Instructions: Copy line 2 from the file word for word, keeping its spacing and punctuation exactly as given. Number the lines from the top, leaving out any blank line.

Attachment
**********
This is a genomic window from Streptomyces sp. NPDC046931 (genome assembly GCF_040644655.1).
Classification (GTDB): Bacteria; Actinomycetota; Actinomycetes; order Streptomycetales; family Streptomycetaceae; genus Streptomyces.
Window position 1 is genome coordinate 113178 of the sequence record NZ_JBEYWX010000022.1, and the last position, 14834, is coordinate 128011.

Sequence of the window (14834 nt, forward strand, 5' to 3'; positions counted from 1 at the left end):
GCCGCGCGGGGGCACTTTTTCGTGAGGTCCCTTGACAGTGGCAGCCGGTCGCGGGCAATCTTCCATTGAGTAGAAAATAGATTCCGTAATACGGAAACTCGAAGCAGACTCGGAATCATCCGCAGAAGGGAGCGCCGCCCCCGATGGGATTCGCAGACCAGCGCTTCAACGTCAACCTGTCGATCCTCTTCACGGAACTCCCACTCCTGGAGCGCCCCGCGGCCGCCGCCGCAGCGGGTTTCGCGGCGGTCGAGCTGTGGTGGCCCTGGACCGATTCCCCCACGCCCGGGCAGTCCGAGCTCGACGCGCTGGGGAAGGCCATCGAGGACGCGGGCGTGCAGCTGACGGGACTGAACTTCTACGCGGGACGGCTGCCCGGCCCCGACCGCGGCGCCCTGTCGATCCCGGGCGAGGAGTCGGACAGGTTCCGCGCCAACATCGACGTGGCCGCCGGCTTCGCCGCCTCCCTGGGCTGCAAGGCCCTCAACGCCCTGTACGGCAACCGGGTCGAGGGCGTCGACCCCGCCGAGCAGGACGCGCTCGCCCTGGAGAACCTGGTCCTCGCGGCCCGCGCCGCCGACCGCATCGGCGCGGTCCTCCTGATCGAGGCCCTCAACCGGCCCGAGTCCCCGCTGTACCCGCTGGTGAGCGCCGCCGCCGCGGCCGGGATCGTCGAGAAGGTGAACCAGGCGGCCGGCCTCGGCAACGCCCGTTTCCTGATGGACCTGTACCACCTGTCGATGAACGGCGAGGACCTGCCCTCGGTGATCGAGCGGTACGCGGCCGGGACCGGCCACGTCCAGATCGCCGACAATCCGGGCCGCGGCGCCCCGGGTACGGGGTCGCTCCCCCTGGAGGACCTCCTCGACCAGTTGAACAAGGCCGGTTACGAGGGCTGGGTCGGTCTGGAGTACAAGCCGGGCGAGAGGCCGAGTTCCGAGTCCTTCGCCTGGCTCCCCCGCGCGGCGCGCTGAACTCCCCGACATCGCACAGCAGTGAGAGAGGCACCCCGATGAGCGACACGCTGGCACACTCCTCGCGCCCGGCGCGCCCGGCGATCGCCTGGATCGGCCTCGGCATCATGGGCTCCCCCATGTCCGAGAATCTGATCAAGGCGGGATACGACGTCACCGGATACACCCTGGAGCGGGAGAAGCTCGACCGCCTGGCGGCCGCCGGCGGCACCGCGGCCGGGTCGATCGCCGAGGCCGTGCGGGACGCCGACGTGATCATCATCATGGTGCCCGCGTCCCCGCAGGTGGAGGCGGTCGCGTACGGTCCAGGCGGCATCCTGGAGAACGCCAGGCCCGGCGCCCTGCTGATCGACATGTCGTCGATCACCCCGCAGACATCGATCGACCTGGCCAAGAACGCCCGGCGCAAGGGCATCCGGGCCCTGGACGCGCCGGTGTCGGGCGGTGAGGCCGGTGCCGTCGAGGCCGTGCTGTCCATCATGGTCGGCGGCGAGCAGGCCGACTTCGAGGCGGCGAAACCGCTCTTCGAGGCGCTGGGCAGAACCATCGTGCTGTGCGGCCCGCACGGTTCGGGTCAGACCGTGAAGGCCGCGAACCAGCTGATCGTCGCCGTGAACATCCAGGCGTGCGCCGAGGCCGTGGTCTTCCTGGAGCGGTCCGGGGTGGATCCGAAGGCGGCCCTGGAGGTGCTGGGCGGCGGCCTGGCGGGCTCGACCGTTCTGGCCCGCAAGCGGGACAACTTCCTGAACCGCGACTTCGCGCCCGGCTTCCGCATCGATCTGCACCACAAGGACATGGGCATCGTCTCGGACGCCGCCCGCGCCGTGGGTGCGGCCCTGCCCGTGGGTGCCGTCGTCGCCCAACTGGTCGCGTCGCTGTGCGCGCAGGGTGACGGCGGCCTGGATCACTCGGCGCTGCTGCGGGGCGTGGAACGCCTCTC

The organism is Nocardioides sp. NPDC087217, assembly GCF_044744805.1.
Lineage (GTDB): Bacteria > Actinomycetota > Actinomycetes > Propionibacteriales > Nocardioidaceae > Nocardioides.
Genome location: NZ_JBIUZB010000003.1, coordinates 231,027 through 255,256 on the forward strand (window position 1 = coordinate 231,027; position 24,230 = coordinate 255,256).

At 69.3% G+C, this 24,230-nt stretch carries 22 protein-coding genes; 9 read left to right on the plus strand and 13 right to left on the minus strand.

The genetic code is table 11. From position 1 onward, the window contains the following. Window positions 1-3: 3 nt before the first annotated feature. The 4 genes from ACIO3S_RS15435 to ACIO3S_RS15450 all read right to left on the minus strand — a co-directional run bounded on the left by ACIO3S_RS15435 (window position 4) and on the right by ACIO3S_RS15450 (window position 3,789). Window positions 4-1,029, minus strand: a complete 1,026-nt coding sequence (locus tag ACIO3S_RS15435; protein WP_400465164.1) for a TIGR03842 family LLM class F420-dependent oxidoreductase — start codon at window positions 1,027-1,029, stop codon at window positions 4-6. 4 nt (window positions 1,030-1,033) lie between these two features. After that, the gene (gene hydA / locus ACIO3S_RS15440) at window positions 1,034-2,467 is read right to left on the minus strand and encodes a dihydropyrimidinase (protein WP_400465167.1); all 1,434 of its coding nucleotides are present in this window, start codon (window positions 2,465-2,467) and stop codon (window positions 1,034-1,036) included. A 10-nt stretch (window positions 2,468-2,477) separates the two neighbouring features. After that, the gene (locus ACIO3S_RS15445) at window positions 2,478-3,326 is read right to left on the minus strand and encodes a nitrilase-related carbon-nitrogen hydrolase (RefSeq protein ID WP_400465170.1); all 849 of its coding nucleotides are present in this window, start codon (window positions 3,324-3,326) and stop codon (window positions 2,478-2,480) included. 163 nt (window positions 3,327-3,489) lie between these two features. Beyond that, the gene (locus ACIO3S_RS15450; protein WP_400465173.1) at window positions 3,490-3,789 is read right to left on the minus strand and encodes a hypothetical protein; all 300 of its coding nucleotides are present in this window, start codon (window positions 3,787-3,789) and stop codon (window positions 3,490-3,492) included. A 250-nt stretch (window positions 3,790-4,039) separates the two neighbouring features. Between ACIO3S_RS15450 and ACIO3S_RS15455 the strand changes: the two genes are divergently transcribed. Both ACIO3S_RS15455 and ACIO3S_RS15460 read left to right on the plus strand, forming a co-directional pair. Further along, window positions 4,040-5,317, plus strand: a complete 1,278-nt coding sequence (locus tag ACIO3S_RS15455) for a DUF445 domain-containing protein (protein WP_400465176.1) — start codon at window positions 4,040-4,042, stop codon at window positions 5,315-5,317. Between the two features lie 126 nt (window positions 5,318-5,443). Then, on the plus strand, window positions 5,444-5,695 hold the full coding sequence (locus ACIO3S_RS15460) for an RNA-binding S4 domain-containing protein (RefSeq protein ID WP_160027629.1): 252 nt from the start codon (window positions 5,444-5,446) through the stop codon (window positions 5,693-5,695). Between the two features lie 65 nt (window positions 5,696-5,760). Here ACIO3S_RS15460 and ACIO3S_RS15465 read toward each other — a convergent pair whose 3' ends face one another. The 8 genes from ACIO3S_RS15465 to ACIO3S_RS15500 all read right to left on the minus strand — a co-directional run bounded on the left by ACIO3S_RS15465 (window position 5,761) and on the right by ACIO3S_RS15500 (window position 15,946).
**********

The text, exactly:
Classification (GTDB): Bacteria; Actinomycetota; Actinomycetes; order Streptomycetales; family Streptomycetaceae; genus Streptomyces.